I think the appeal is that we're looking at a microcosm of life. In this tiny community of characters, we see characters become close and then drift apart, families torn asunder, and a hero forced to keep the group together who finally starts to buckle under the strain. And we see all this happen at breakneck speed -- what we're seeing is life in fast motion, spurred on by the characters' knowledge that they could die at any moment.

It's easily the best zombie story I've ever seen, but the zombies themselves are incidental -- this story could take place on a deserted island, in an Orwellian dystopia, on a hostile planet, in a post-apocalyptic wasteland (well, I guess that last one isn't so far off) -- in any setting where a tiny group tries to fight seemingly impossible odds just to survive one day to the next.

My uncle suggested that the draw of zombie stories is people's desire to see a story broken down into us-versus-them tribalism. I think that's a big part of it, but I think it's bigger than that: it's life distilled down to its component parts, people growing and changing and coming together and breaking apart, all sped up by the fear of imminent death.

And that's why The Walking Dead is my favorite comic right now. Some other comics I'm reading:

Transformers. I'm ambivalent about this one. On the one hand, it's nice seeing more G1; on the other, Jesus Christ how many times are we going to have to sit through the origin story?! By my count, there are already 5 different damn Transformers universes (G1 cartoon, Marvel comic, Dreamwave comic, Robots in Disguise, Armada/Energon/Cybertron) in the US -- I'm not even going to get into the various Japanese series that never made it over here -- and a sixth on the way in the upcoming (ugh) Michael Bay movie. Why do we need another one?

Don't get me wrong, the new comic's solid so far, but...why do it like this? Why start from scratch yet again? Why not do something that adds to the universe -- more War Within-era prequels, some stories set in-between G1 and Beast Wars, or even after Beast Machines? (Preferably some post-BM stories that are published by a company that has some sort of distribution besides ordering online and won't get its license revoked after four issues.)

Batman and the Monster-Men. Matt Wagner tells a good, solid year-two story (much better than, oh, say, Year Two), and examines a turning point in Batman's career: thinking he's finally got crime in Gotham on the run, he realizes he's instead created an arms race: he may have taken care of the petty thugs, but now he has mad scientists and supervillains to deal with. Add the fact that this is adapted from an original 1940 Kane/Finger story and you've got some serious fan service. Plus I just like Hugo Strange and don't think he gets enough play -- he is, after all, the original member of Batman's rogues' gallery, predating both Joker and Catwoman by a few months. That and I just dig Wagner's art.

Batman has always been one of my favorite characters, and always a book I simply can't stand to read. The character's been handled poorly for the past twenty years. But it seems that we're in a serious turnaround now, and with Morrison and Dini taking over his two books soon, I'm going to have to start picking them up.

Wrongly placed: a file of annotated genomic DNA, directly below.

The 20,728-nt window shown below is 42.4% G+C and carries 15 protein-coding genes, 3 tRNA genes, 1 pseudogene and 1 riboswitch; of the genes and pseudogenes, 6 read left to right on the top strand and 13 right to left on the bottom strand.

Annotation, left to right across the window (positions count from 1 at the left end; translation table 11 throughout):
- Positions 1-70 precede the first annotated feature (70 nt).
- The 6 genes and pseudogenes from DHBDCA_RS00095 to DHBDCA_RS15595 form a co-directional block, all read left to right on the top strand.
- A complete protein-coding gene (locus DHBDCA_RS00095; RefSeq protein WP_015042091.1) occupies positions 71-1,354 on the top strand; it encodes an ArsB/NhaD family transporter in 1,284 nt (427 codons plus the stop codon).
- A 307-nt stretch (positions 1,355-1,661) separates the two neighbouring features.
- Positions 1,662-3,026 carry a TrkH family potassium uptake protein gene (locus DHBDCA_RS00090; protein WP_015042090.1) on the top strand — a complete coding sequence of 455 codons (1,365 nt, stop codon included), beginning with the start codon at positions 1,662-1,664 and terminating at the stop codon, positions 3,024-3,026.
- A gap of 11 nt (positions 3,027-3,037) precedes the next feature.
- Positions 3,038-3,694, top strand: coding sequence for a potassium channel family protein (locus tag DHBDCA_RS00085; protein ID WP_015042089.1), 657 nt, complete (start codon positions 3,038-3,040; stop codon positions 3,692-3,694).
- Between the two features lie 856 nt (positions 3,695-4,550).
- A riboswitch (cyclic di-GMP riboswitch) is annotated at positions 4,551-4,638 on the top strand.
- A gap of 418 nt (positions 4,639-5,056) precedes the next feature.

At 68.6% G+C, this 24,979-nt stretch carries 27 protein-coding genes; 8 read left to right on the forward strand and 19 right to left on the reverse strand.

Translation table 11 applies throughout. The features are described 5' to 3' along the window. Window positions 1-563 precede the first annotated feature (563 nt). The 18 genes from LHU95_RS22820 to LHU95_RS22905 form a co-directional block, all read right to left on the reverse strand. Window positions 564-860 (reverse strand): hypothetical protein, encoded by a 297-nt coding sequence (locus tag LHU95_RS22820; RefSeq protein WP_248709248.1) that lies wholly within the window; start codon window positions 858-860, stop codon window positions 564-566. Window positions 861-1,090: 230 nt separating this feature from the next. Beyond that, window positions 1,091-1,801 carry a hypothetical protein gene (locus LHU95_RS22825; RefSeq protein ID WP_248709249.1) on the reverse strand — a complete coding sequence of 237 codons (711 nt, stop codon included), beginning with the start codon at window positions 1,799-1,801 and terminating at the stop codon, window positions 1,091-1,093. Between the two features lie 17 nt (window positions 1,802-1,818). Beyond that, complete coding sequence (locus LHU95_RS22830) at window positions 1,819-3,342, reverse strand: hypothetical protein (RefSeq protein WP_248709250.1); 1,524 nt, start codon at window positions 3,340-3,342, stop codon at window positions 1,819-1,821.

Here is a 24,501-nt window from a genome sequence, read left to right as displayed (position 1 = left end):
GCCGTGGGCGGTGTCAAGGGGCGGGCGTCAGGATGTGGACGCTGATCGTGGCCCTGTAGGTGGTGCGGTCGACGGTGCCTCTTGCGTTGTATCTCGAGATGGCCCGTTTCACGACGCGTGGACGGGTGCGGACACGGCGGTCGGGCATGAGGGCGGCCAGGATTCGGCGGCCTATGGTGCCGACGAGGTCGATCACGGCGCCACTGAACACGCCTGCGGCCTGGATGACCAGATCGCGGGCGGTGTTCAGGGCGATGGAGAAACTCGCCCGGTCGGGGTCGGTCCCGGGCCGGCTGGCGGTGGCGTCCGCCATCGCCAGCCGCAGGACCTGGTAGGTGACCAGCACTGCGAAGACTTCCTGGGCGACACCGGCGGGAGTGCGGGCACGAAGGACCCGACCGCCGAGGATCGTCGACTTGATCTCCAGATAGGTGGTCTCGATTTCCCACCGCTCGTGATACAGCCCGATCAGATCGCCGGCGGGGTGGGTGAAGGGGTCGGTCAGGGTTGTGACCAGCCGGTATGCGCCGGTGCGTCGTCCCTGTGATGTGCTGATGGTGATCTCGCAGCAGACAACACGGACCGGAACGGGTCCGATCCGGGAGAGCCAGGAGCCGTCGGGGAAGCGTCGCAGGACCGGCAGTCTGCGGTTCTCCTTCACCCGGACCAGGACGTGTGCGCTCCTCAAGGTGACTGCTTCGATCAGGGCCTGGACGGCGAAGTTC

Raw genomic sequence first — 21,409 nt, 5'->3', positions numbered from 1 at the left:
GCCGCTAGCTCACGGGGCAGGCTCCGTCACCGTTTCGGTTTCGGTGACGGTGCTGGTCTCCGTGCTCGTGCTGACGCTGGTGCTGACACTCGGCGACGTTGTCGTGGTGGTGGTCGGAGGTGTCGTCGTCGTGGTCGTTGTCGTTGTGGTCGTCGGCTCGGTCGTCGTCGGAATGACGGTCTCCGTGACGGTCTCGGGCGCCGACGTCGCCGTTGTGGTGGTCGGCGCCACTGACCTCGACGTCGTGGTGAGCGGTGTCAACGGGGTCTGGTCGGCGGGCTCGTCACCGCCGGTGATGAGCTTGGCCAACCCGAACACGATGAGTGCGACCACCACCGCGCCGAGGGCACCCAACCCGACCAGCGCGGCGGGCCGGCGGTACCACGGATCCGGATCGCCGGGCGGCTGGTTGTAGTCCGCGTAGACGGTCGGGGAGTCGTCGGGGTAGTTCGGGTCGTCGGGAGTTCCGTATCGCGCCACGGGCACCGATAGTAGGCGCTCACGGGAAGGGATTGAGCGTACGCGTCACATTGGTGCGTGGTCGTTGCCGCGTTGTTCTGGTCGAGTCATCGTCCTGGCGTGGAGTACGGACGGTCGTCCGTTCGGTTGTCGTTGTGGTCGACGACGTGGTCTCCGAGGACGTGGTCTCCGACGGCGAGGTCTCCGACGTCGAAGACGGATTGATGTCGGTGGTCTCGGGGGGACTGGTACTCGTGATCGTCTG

Speaking of Morrison, good Lord that guy writes a lot of comics these days. Seven Soldiers has been fantastic, as has All-Star Superman.

Ellis has been putting out a hell of a lot of books too, and for somebody who hates superheroes, he doesn't seem to write much else these days. Iron Man: Extremis has been a great book, and I particularly liked the retelling of the origin in the most recent issue -- the original Iron Man armor is my favorite; it just looks like such a godawful burden to wear. And that was a vital part of the original character: Tony wore the suit to stay alive, not because he set out to be a hero. The reluctant hero theme in the early sixties was vital to ushering in the Marvel Age: Spider-Man was just trying to pay the rent, the Hulk and the Thing were desperate to cure their conditions, and Iron Man put the suit on because he had shrapnel lodged in his heart.

Tony's new nano-armor is a great arc-ending concept, but I'm not really looking forward to seeing it in-continuity. Hopefully it, like the Spider Armor, is done away with by the end of Civil War.

Dead Girl: I was a huge X-Statix fan from the get-go, and disappointed to see the book go (I blame the editors for not just letting the creatives run with the Princess Di story; I think any reader would agree that was the jump-the-shark point of the series). So it's great to see the team back again, and with the high-concept twist of exploring the very nature of comic book death. Dr. Strange is the perfect vehicle for this story, I'm wracking my brain trying to figure out who the Pitiful One could be, and the art is gorgeous -- I was worried when I heard Allred wouldn't be doing the pencils, but honestly with him doing the inks I can't tell the difference.

I've also been digging the comic adaptation of Neil Gaiman's Neverwhere, and it finally hit me last night that the protagonist is a dead ringer for Arthur Dent. As Gaiman is a well-known Adams fan (even wrote a book about him), there's no way this is coincidence.

Looking forward to work from Busiek (Superman, Aquaman, Marvels 2, and of course Astro City) and wondering what Priest is up to these days.

Oh, and Superman/Batman punked out: the guy in the Batman Beyond costume is Tim, not Terry. Booooo.

Seems like I must be forgetting something, but damned if I can think what it is right now. Well, I'm sure this won't be my last post on the subject of comics.